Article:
De la Rey is currently worshipped as a Boer hero even more than De Wet. Bok van Blerk scored a hit in 2007 which also aroused controversy. Van Blerk says that he is against apartheid, but at the same time he is proud of his identity as Afrikaner in the Rainbow nation. Hence this chorus: ‘De la Rey, De la Rey, will you come to lead the Boers? General, general, united we will fall around you.’
De la Rey is already dead when another commanding officer of the Boers, Manie Maritz, goes over to the Germans in Southwest Africa on 10 October. Maritz gives the South African government an ultimatum. If he is not allowed to contact other Boer leaders, among whom Christiaan de Wet, Maritz will invade the Cape Province. The government in Pretoria makes this ultimatum public, which to De Wet is the sign to go into action. In his hinterland, Orange Free State, he forms an army of seven thousand Boers. In Transvaal and Cape Province another five thousand Boers arm themselves.
But also prime minister Louis Botha takes up his old profession. He advances against his former comrades in arms with superior power. De Wet will be finished soon. In the Second Boer War he has always been too quick for the British. Fifty thousand men were after him during the ‘First De Wet Hunt’ in 1900. The Boer Pimpernel, like no other experienced in guerilla-like tactics, had grown into a legend, although he had to share his fame with Fleur, his inseparable Arab horse. Now, in 1914, with another Boer as the enemy, he got the worst in no time.
With De Wet behind bars, the leader of the Boers in Transvaal, Christiaan Beyers, is also defeated. On the run he is drowned when he wants to cross the river Vaal. Again a week later another Boer leader falls into the hands of the government. Jopie Fourie ends his life before a firing squad because of high treason. He is the only one to suffer this fate. The Boer rebellion is crushed by Boers who have remained loyal to the British. The number of casualties is limited to 192 rebels, among whom a son of Christiaan de Wet who was killed at Doornberg, and 132 government soldiers. At the next elections it will become clear that the discord among the Boers continues. Botha’s party is just a little bigger than the National Party of independent Boers.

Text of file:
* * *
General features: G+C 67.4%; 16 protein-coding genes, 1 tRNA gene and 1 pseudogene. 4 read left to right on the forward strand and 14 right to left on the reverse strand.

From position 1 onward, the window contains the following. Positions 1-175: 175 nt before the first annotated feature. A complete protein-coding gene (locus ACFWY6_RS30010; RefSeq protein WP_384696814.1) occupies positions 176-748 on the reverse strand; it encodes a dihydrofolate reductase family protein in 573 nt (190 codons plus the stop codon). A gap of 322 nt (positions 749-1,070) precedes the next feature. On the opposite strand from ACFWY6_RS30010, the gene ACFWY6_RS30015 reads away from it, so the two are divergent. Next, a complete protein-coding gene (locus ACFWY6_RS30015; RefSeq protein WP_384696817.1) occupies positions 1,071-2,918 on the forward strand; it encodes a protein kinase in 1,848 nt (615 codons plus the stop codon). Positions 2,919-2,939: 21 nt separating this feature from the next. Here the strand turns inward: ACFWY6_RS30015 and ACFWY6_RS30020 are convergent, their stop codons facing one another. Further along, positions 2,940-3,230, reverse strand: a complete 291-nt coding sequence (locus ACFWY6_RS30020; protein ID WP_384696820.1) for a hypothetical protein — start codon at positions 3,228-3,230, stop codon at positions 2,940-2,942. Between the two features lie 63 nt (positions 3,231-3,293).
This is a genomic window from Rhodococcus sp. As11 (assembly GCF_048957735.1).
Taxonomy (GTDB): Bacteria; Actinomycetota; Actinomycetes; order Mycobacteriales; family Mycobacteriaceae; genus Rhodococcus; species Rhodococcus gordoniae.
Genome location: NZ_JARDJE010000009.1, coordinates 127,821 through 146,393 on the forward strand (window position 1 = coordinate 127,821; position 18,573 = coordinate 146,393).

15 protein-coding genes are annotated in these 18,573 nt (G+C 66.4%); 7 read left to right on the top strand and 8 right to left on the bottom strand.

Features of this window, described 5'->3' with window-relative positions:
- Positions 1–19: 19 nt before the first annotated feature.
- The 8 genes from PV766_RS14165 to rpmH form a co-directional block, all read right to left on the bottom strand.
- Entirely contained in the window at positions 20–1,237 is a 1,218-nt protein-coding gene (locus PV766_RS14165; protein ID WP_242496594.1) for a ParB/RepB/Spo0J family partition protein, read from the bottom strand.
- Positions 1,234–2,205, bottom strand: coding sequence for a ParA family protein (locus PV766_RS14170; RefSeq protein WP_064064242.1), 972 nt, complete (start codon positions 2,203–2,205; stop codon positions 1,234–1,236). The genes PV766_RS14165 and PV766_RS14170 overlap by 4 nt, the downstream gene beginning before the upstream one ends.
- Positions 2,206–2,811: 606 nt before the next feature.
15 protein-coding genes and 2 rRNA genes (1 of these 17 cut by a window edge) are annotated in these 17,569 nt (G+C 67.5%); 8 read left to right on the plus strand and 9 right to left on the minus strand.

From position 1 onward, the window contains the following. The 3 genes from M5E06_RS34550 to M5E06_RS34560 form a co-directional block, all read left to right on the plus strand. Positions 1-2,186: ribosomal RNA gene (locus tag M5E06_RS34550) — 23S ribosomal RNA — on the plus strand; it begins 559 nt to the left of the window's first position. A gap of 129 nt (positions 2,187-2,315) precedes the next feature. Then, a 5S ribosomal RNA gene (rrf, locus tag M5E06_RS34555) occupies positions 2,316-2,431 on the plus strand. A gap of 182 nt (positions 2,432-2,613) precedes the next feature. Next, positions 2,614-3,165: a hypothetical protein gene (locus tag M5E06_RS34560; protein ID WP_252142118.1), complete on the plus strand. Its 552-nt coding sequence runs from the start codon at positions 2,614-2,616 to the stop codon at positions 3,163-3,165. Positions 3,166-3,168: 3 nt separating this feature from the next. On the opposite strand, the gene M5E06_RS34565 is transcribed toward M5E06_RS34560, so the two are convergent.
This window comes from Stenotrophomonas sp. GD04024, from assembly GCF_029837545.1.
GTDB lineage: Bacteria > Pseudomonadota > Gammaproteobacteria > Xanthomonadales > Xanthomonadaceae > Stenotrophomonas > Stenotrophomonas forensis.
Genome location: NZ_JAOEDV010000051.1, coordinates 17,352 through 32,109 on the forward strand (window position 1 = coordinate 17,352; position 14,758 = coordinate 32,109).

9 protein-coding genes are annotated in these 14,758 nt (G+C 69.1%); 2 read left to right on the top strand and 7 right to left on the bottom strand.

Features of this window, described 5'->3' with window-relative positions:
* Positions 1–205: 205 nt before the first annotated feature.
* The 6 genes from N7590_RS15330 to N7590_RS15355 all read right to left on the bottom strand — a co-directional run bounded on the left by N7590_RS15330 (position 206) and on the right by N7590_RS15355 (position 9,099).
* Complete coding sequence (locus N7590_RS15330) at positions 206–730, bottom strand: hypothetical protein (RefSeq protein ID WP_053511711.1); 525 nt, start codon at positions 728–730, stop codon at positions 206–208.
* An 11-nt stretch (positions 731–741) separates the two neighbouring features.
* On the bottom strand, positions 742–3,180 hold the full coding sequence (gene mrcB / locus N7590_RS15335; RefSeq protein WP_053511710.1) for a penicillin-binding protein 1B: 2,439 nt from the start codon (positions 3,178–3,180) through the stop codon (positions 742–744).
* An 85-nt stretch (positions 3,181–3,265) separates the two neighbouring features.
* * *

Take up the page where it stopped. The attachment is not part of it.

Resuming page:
When De Wet is released on parole in 1915 – a fine is paid with voluntary contributions of sympathizers – , he retires for good. In the final phase of his life a ‘spirit of peace and quiet’ must have come over him. The warrior inside him stayed behind in prison.
Christiaan Rudolph de Wet dies in Klipfontein on 3 February 1922. He is buried near the Women’s Monument in Bloemfontein, where six years earlier Martinus Theunis Steyn, president of Orange Free State, was laid to rest. The English human rights activist Emily Hobhouse designed the group of statues which is central to the monument. She was inspired by the visit she paid to a concentration camp of the British in 1901.
A year before the Great War De Wet had spoken at the consecration of the National Women’s Monument and put his finger on the salient point of the British concentration camps. ‘Today we stand again at the graves of 26,000 women and children. During the war we often heard their songs from the camp. That was the evidence on Whom they built their faith. Let this be the slogan of every mother and child: be loyal to your nation and your religion.’
Next week: Sir Alfred Ewing
Tom Tacken (translation Peter Veltman)